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Accounting for Investments, Volume 2: Fixed Income Securities and Interest Rate Derivatives—A Practitioner's Guide by R. Venkata Subramani

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BASICS OF THE BOND MARKET

Types of issues and special characteristics

Various governments issue government bonds in their own currency and sovereign bonds in foreign currencies. Local governments issue municipal bonds to finance their projects. Corporate entities also issue bonds or borrow money from a bank or from the public.

The term “fixed income security” is also applied to an investment in a bond that generates a fixed income on such investment. Fixed income securities can be distinguished from variable return securities such as stocks where there is no assurance about any fixed income from such investments. For any corporate entity to grow as a business, it must often raise money to finance the project, fund an acquisition, buy equipment or land or invest in new product development. Investors will invest in a corporate entity only if they have the confidence that they will be given something in return commensurate with the risk profile of the company.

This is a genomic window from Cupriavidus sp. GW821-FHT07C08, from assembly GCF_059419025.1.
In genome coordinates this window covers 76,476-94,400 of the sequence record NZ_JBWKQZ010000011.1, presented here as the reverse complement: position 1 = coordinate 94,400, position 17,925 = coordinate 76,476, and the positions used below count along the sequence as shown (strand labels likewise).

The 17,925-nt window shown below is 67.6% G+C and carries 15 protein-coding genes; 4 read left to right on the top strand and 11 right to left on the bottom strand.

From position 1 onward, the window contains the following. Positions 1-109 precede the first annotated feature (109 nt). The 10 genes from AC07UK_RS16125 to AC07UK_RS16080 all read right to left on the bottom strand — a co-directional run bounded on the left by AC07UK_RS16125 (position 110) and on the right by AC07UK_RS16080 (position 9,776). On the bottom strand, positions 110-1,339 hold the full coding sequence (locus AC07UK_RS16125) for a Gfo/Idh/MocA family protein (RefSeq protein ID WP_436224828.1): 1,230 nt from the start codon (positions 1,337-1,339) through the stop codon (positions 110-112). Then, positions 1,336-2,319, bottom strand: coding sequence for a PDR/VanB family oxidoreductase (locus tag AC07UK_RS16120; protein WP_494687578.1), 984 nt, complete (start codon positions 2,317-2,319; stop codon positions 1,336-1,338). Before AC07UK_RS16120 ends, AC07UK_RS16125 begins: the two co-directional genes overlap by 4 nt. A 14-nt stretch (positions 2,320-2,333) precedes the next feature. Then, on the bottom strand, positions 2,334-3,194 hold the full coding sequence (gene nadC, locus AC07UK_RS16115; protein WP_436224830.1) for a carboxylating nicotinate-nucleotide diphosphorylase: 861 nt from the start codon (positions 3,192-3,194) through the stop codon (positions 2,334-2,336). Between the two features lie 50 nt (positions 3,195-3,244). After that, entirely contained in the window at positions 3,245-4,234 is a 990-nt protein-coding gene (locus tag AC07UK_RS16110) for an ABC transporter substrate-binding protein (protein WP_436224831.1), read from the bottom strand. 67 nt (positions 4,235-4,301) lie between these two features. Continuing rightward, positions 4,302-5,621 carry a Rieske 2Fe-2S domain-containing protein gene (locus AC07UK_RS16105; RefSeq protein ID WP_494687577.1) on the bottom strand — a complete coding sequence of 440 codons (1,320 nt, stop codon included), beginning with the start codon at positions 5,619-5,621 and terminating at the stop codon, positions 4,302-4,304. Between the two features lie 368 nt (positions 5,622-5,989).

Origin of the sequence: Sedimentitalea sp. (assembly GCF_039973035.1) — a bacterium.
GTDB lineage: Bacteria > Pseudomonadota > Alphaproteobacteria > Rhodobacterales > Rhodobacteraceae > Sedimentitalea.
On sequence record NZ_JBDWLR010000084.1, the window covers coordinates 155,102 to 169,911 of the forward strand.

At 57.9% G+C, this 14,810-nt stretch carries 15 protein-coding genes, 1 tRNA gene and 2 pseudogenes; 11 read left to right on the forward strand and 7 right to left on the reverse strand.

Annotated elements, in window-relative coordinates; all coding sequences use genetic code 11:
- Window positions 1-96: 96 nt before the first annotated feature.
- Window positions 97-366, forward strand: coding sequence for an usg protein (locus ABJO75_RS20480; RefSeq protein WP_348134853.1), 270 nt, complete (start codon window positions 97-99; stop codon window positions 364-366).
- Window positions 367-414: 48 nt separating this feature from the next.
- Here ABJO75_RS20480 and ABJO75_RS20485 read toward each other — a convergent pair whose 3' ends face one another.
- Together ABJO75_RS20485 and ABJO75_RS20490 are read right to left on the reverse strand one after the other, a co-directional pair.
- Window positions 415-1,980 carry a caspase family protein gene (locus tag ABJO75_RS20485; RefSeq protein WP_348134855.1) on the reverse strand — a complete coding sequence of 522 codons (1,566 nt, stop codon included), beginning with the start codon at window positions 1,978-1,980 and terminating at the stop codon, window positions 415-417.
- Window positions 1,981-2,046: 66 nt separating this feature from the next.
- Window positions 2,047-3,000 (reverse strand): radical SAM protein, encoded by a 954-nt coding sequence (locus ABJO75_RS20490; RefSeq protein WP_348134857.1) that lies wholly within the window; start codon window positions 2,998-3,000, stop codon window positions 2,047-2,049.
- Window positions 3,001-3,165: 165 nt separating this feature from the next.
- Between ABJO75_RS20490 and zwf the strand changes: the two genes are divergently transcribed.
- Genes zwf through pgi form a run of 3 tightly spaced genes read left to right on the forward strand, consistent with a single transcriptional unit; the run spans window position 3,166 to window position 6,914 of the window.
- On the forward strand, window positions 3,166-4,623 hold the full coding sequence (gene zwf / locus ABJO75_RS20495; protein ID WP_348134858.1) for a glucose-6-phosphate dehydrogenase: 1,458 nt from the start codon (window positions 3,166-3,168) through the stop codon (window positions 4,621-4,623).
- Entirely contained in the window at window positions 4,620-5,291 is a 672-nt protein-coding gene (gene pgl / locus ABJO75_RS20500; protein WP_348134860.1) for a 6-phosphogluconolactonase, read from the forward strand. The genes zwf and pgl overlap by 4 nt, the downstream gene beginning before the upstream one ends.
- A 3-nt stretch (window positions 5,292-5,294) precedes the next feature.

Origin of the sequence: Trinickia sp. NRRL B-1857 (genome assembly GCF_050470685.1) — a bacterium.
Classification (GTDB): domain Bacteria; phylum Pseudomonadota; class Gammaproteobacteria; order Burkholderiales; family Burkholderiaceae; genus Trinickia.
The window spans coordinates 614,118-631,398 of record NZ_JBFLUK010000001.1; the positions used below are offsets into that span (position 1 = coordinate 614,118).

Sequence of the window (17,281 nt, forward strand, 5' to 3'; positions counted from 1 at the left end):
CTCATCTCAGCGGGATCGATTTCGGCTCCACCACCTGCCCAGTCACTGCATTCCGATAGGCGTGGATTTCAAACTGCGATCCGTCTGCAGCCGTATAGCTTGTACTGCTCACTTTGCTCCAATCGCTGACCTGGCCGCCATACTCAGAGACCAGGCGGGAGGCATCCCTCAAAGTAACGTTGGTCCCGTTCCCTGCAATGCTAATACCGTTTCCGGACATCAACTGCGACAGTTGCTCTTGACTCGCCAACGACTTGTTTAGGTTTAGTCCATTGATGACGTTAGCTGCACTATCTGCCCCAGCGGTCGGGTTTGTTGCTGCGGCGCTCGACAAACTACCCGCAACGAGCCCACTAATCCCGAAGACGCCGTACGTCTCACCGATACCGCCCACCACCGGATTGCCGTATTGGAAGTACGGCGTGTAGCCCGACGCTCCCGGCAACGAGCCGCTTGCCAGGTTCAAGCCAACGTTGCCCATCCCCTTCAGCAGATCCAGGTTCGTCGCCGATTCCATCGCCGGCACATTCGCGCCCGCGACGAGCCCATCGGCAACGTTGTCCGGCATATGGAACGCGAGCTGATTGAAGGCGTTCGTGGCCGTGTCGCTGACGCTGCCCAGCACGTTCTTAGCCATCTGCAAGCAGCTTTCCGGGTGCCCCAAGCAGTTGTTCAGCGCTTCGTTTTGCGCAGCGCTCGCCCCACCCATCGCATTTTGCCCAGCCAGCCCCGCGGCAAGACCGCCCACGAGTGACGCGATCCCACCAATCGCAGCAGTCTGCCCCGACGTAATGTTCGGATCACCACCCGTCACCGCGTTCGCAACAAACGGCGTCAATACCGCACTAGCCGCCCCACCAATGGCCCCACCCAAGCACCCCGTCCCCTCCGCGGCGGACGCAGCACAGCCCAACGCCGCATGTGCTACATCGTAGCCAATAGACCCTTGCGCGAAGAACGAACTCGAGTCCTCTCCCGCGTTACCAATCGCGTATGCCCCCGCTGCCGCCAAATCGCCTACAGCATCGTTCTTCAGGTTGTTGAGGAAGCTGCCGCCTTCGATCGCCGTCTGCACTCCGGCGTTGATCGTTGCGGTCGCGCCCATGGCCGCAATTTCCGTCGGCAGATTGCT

Bond coupon

The coupon or coupon rate of a bond is the amount of interest paid per year expressed as a percentage of the face value of the bond. It is the stated interest rate that a bond issuer will pay to a bond holder.

For example, if an investor holds $100,000 nominal of a 5 percent bond then the investor will receive $5,000 in interest each year, or the same amount in two installments of $2,500 each if interest is payable on a half-yearly basis.

The word “coupon” indicates that bonds were historically issued as bearer certificates, ...

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